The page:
The experiments show, that the novel hybrid composite can be manufactured at room temperature with conventional sheet metal forming processes to complex parts.

Finite Element Simulations for Process Design

Today, forming operations like deep and stretch drawing are simulated in finite element simulations prior production. Therefore, the expenses for prototypes and rejects are reduced. For simulating the forming process of the novel hybrid composite FE models were developed. In the first step the material models for the single materials were parameterised and validated with experimental results. This was realised with tension tests, compression tests and three-point-bending tests.

For the first time such a compound with polyamide 6 (PA6) has now been used as core material in a MPC.

In general, different approaches for the modelling of metal-plastic composites are possible. The different concepts were compared and the best compromise between computing time and accuracy shows the modelling of the core layer with solid elements and the face layers with shell elements. The failure in consequence of delamination was not considered in the presented model. The simulation results for the bending process were verified by the comparison of the force-displacement curves and the springback angels of the experimental results. The FE model as well as the results of the simulation are shown in Figure 7. The results show a good agreement between simulation and experiment.
Figure 7

FE model (left) and force-displacement diagram for the bending process (© IWU)

The analysis of the springback angel determined by the FE simulation shows an increasing deviation with increasing GRT content. This could be caused by the strong hyper-elastic material behaviour of the core material with increasing GTR content and in consequence of this the inaccurate determination of the onset of yielding for the polymer.

Furthermore a FE model of the forming process for the complex three-dimensional part was developed and the results are shown in Figure 8. The thinning of the lower cover sheet is depicted on the left-hand side. The cross check were carried out with the metallographic cross section and a deviation less than 10 % could be determined. Areas with a high wrinkling tendency could be identified by the local thickening (blue area). In comparison to the experimental results, wrinkling could be seen in this area.
Figure 8

Simulation result for the complex three-dimensional part (links) and experimental part (right) (© IWU)

As conclusion, the forming behaviour of the novel MPC can be predicted in good accordance to the experiments with the developed FE models.

Final Remarks

The presented results show that the manufacturing und the further processing by forming of MPCs with modified core layers is possible. Nowadays, MPC with a maximal GTR content of 30 % can be manufactured repeatable. By using a GTR content of 30 % the material cost of the MPC could be reduced by 18 %. The mechanical characterisation of the novel MPC show, that the bending stiffness is not affected in consequence of the core modification. However the interface strength between the core layer and the metallic cover layers decreases with increasing GTR contents. Therefore the manufacturing of MPCs with GTR content higher than 30 % is actually not possible.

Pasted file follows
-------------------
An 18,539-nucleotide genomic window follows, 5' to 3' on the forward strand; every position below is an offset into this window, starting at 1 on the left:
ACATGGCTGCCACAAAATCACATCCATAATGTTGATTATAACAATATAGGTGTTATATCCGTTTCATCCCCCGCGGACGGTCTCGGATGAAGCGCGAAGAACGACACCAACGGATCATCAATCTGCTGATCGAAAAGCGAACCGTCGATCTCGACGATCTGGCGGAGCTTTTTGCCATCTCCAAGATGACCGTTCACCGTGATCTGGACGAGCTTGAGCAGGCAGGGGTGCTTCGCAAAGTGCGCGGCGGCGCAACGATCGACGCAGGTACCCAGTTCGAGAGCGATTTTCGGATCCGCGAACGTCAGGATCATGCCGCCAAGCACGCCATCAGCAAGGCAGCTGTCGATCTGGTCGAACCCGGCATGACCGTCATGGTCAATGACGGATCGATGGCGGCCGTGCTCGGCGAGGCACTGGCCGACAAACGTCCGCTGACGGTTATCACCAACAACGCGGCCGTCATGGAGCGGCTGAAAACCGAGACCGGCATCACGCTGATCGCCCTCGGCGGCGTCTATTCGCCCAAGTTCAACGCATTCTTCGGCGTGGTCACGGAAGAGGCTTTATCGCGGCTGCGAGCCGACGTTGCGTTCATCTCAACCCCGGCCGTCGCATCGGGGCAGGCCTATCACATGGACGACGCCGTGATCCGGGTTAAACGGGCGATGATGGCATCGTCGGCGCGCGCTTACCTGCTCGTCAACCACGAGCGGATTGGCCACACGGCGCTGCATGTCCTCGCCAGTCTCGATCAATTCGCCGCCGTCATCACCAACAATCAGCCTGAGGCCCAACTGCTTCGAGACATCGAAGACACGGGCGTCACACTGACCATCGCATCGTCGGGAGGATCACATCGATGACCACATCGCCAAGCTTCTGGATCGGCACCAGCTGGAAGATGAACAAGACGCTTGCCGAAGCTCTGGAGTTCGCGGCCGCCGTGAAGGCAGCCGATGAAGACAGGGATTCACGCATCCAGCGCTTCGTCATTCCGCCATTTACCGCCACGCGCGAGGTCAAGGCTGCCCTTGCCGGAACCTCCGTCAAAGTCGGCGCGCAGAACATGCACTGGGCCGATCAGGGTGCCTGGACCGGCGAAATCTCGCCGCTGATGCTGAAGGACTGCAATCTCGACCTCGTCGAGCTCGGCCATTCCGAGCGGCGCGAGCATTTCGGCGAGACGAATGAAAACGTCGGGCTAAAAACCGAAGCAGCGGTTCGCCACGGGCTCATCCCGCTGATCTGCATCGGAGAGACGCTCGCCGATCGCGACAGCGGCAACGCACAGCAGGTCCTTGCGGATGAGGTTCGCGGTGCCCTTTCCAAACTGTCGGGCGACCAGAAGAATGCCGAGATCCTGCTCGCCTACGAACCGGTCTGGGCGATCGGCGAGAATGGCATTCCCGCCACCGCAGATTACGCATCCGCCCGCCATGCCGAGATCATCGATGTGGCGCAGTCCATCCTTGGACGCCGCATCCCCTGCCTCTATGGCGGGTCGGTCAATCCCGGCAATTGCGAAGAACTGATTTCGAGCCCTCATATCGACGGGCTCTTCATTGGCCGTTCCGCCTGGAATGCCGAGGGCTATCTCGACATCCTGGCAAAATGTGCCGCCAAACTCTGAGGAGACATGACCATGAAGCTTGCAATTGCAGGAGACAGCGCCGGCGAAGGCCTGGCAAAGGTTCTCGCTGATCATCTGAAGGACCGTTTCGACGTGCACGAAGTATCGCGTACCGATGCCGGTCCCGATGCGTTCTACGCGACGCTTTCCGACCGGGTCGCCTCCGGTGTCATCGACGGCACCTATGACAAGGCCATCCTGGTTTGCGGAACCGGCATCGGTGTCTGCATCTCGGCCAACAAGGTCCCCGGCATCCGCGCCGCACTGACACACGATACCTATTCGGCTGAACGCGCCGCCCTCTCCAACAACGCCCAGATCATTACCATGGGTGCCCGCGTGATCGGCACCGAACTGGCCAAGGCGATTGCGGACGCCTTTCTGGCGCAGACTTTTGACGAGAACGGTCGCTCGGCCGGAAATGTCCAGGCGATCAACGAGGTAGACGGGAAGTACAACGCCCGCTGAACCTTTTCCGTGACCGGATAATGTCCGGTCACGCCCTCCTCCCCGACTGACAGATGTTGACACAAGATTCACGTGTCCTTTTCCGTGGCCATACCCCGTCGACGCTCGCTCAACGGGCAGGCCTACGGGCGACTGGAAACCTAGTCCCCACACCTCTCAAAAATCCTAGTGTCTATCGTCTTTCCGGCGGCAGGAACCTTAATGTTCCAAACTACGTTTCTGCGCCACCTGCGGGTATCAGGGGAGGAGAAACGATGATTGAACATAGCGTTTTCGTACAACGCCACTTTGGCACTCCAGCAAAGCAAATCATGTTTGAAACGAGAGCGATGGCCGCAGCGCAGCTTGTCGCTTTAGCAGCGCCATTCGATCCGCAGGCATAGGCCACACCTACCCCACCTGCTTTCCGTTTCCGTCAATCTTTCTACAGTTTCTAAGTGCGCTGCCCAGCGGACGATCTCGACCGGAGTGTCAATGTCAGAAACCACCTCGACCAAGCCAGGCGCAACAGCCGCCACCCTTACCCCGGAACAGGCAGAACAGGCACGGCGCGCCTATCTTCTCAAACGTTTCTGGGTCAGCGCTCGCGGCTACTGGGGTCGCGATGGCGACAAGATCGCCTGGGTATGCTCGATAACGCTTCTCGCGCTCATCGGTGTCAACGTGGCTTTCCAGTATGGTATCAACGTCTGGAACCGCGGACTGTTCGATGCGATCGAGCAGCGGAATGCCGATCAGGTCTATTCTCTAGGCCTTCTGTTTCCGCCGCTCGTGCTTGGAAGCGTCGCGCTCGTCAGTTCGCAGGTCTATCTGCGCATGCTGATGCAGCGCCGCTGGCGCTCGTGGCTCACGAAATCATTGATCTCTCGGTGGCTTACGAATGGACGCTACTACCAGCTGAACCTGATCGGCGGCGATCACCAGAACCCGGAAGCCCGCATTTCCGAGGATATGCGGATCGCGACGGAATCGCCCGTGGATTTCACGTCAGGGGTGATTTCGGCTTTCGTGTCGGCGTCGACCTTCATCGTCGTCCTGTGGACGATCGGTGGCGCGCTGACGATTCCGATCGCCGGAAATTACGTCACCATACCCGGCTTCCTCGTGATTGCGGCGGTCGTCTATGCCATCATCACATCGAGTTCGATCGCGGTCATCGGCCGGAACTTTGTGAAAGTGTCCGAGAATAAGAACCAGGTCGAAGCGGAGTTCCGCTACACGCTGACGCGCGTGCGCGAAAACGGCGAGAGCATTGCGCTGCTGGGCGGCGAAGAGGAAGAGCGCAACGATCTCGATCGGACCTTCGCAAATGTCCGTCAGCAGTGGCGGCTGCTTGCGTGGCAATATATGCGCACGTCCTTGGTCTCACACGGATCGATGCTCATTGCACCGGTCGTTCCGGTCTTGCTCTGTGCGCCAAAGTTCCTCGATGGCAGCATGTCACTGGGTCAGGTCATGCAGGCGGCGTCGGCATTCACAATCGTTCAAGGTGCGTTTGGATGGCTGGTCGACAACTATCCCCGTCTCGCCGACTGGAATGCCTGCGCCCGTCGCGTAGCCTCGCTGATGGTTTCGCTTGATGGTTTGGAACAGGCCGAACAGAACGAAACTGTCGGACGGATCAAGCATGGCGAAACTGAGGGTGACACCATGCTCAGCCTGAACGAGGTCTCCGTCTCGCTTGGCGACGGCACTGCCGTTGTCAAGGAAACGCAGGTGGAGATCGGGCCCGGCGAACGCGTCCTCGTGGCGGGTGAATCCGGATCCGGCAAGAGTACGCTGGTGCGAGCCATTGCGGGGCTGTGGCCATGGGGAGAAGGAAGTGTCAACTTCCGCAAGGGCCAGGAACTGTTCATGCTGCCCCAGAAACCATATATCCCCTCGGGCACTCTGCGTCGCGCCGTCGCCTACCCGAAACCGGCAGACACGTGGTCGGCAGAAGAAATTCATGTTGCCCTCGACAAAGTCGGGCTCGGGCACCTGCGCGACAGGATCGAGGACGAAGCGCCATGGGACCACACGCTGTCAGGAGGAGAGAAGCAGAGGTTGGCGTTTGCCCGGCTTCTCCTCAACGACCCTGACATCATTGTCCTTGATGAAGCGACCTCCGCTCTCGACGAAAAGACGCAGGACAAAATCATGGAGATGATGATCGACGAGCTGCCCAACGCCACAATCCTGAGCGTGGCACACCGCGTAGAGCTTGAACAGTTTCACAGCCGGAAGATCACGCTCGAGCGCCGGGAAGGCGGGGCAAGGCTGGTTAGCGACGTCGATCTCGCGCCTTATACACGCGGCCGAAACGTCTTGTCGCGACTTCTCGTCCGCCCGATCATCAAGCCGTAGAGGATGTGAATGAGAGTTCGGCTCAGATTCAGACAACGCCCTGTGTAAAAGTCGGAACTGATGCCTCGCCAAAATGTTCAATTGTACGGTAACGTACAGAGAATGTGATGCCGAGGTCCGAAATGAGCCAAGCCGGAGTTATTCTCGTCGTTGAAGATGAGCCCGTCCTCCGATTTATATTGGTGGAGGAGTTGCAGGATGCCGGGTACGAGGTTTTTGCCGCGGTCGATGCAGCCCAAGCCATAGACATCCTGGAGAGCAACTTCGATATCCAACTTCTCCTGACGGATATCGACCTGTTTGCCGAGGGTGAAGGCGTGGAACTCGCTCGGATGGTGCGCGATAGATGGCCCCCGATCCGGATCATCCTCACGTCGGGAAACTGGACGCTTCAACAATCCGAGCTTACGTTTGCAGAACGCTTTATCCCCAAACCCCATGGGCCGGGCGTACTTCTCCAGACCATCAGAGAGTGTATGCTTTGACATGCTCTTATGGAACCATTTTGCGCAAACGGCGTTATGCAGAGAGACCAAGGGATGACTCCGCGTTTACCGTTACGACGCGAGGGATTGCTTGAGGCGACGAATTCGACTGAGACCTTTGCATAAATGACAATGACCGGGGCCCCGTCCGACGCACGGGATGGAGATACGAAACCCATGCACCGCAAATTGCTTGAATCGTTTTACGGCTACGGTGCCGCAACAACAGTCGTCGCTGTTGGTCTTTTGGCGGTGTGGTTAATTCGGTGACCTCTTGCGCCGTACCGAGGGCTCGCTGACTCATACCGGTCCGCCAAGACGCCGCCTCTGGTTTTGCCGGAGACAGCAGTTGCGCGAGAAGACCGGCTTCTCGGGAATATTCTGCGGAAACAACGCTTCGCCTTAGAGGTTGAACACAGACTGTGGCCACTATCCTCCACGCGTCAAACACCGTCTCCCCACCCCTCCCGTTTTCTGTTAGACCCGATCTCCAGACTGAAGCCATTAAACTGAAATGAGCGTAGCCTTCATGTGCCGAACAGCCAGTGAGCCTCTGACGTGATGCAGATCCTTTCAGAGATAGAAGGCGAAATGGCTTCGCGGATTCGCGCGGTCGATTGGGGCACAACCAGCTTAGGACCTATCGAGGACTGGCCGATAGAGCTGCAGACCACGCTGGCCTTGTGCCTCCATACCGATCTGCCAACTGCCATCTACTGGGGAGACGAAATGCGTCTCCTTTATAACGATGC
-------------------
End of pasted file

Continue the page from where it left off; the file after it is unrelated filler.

The forming experiments made at Fraunhofer IWU demonstrate a good forming behaviour of the MPCs at room temperature. Complex three-dimensional parts could be produced by deep drawing without any interface failure. Furthermore, it could be proven that the FE modelling of the forming process is possible in good accordance to the experiments. In the next step, the failure ‘delamination’ must be considered in the forming simulation to achieve more accurate results and predict this type of failure. Further investigations should address inncreasing the GTR content by an adopted surface treatment. In this way, a further reduction of the material costs is possible and the damping behaviour can be improved as well.



The project was funded as a project of industrial research under grant no AiF 17895BG of the Research Association EFB e.V. financed and supervised by the German Federation of Industrial Research Associations (AiF) within the framework of the program for the promotion of industrial research and development (IGF) by the Federal Ministry for Economic Affairs and Energy (BMWi).


  1. [1]
    Ramarad, S.; Khalid, M; Ratnam, C.T.; Luqman Chuah, A.; Rashmi, W.:. Waste tire rubber in polymer blends: A review on the evolution, properties and future. In: Progress in Materials Science, 72(0), pp. 100–140, 2015CrossRefGoogle Scholar
  2. [2]
    Norm DIN EN ISO 527-1:2012, Kunststoffe — Bestimmung der Zugeigenschaften — Teil 1: Allgemeine Grundsätze, Deutsches Institut für NormungGoogle Scholar
  3. [3]
    Nutzmann, M.: Umformung von Mehrschichtverbundblech für Leichtbauteile im Fahrzeugbau. In: Umformtechnische Schriften, Band 138. Aachen: Shaker-Verlag, 2008Google Scholar

Copyright information

© Springer Fachmedien Wiesbaden 2017

Authors and Affiliations

  • Matthias Riemer
    • 1
  • Dirk Landgrebe
    • 1
  • Mario Wührl
    • 2
  • Lothar Kroll
    • 2
  1. 1.ChemnitzGermany
  2. 2.TU ChemnitzChemnitzGermany